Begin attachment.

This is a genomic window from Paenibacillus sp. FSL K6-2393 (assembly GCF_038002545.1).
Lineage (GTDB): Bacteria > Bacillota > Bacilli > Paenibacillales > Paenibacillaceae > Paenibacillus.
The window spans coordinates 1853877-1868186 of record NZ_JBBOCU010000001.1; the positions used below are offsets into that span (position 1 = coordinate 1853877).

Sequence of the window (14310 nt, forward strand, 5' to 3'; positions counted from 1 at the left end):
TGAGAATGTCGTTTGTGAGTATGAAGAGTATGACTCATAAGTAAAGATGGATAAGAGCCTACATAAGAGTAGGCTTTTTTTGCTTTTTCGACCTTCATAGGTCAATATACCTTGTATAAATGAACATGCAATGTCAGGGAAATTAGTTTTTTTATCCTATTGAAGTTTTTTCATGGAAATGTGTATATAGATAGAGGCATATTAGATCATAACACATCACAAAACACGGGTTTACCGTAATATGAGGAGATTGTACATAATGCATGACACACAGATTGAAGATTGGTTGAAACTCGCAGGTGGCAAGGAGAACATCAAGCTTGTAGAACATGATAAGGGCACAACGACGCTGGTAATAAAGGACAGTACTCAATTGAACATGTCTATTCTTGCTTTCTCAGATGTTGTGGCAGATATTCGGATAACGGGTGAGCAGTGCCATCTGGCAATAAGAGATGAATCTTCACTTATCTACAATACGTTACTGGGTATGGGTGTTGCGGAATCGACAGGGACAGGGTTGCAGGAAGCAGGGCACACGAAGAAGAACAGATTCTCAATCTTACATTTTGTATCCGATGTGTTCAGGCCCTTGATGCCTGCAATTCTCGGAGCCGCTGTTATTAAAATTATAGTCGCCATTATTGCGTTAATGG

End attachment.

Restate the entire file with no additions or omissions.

This is a genomic window from Paenibacillus sp. FSL K6-2393 (assembly GCF_038002545.1).
Lineage (GTDB): Bacteria > Bacillota > Bacilli > Paenibacillales > Paenibacillaceae > Paenibacillus.
The window spans coordinates 1853877-1868186 of record NZ_JBBOCU010000001.1; the positions used below are offsets into that span (position 1 = coordinate 1853877).

Sequence of the window (14310 nt, forward strand, 5' to 3'; positions counted from 1 at the left end):
TGAGAATGTCGTTTGTGAGTATGAAGAGTATGACTCATAAGTAAAGATGGATAAGAGCCTACATAAGAGTAGGCTTTTTTTGCTTTTTCGACCTTCATAGGTCAATATACCTTGTATAAATGAACATGCAATGTCAGGGAAATTAGTTTTTTTATCCTATTGAAGTTTTTTCATGGAAATGTGTATATAGATAGAGGCATATTAGATCATAACACATCACAAAACACGGGTTTACCGTAATATGAGGAGATTGTACATAATGCATGACACACAGATTGAAGATTGGTTGAAACTCGCAGGTGGCAAGGAGAACATCAAGCTTGTAGAACATGATAAGGGCACAACGACGCTGGTAATAAAGGACAGTACTCAATTGAACATGTCTATTCTTGCTTTCTCAGATGTTGTGGCAGATATTCGGATAACGGGTGAGCAGTGCCATCTGGCAATAAGAGATGAATCTTCACTTATCTACAATACGTTACTGGGTATGGGTGTTGCGGAATCGACAGGGACAGGGTTGCAGGAAGCAGGGCACACGAAGAAGAACAGATTCTCAATCTTACATTTTGTATCCGATGTGTTCAGGCCCTTGATGCCTGCAATTCTCGGAGCCGCTGTTATTAAAATTATAGTCGCCATTATTGCGTTAATGG